A case concerning the conviction of BDS activists for inciting discrimination is currently pending before the European Court of Human Rights. Seven activists brought the case to court following the rulings of the French Court of Cassation confirming their convictions.
BDS Campaigning outside supermarkets.On 22 May, 2010, they organized a peaceful action in front of a supermarket in the town of Illzach, near Mulhouse (Eastern France). They distributed flyers aimed at raising public awareness on the BDS campaigns and calling on clients not to buy Israeli products. The flyers argued that boycotting Israeli products was an effective strategy to contribute to ending human rights violations committed by Israel. For example, one of the flyers stated: “You can constrain Israel to respect human rights. Boycott products imported from Israel”. Another flyer referred to a citation of Archbishop Desmond Tutu regarding the BDS campaign. It read: “If apartheid in South Africa came to an end, then this occupation [of the OPT] can also be stopped. However, international and moral pressures should be fair and strict. Divesting is the first step towards that direction”.
In 2013, a second instance Court convicted the activists to a fine for inciting discrimination on the basis of nationality and disconfirmed the ruling of the first instance Court, which had acquitted them. The Court argued that calling on clients to boycott the products imported from Israel constituted incitement to discrimination against a group of people, i.e. Israeli producers, because of their nationality. In November 2015, the Court of Cassation confirmed the convictions. The Court argued that the right to freedom of expression can be restricted in a democratic society to protect public order and the rights of others, i.e. the rights of Israeli producers. The Court did not mention any specific elements demonstrating that the peaceful actions organized by the activists may have endangered public order. Nor, did it take into account the objective of the BDS action, i.e. the improvement of human rights in Israel and the OPT.
On 14 November 2016, a Court in Toulouse (Southern France) convicted four BDS activists to a suspended fine. In December 2014 and February 2015, they had organized similar peaceful actions. By drawing on articles 225.1 and 225.2 of the Criminal Code, the Court ruled that they had committed a discriminatory offence aimed at hindering an economic activity. The Court also warned the activists against committing another similar offence as this may entail a new conviction.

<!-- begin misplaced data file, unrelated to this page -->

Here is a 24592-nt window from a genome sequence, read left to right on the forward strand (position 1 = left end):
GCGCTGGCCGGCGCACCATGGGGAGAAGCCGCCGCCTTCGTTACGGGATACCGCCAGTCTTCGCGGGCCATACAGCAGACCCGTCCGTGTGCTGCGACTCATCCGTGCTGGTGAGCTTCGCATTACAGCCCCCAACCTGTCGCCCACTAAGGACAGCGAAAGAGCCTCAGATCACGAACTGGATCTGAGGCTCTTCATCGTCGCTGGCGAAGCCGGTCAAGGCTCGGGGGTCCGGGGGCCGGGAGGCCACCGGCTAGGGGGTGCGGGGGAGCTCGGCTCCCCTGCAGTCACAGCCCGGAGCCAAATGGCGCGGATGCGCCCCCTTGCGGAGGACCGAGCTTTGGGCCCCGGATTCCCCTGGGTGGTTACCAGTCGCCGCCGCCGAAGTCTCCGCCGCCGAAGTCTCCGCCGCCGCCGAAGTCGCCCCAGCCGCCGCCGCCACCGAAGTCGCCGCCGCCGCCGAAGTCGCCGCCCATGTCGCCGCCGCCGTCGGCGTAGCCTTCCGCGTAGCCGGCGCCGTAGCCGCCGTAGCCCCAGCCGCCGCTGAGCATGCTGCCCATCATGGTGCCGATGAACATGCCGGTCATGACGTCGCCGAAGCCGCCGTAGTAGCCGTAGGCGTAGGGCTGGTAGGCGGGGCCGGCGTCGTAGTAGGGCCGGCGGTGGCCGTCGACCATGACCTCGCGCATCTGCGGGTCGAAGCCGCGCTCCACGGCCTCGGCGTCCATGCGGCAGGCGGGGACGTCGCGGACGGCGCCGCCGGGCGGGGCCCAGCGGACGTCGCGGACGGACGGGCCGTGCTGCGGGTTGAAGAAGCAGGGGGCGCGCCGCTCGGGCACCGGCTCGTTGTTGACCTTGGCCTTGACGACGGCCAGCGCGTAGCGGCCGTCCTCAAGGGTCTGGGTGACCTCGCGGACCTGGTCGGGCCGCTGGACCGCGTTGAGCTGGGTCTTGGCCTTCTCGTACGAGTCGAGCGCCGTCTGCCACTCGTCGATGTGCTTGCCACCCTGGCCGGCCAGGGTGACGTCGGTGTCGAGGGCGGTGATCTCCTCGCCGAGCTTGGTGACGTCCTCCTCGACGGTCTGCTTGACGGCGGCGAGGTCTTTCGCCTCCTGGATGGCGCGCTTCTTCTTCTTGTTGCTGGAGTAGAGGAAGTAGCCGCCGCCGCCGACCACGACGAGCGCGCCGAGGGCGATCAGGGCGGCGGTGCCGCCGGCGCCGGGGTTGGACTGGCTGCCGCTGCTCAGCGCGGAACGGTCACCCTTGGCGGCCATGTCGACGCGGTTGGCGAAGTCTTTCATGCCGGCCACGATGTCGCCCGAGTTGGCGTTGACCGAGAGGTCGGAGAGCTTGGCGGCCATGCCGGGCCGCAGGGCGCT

Jean-Pierre, one of the activists convicted in Toulouse, believes that the prosecutions and convictions against the BDS campaign, which are often extensively covered by mainstream media, are designed to spread the idea that the campaign is illegal in France, which refrains new activists from mobilizing. Both Palestinian rights’ groups and Jewish settlers’ organizations in Israel and the OPT frame their diametrically opposed discourses through human rights.
BDS activists consider France as a laboratory for the criminalization of the campaign and are concerned about the chilling effect of these prosecutions as well as the “internationalization” of this criminalizing trend. France is indeed one of the first countries in Europe where prosecutions against BDS campaigners have been launched. Similar efforts are currently flourishing in the United States, the United Kingdom and Israel, which had already passed a law against the BDS campaign in 2011.
Nicola Perugini and Neve Gordon convincingly argue that both dominant and oppressed groups can rely on human rights either to challenge oppression or to justify it. They point out that both Palestinian rights’ groups and Jewish settlers’ organizations in Israel and the OPT frame their diametrically opposed discourses through human rights.
Several parallels can be observed between that context and the battle for human rights around the BDS campaign in France. As described above, BDS campaigners refer to, and frame their calls and actions within, human rights. French authorities equally resort to human rights, and the principle of non-discrimination protected by domestic law, to prosecute those campaigners. By doing so, they hijack the purpose of anti-discrimination laws, using them to contain a human rights campaign rather than to protect the rights of oppressed groups.
How to cite:
Perolini M.(2018) Whose human rights? The marginalisation of dissent in France and spreading, Open Democracy / ISA RC-47: Open Movements, 20 April. https://opendemocracy.net/marco-perolini/whose-human-rights-marginalisation-of-dissent-in-france-and-spreading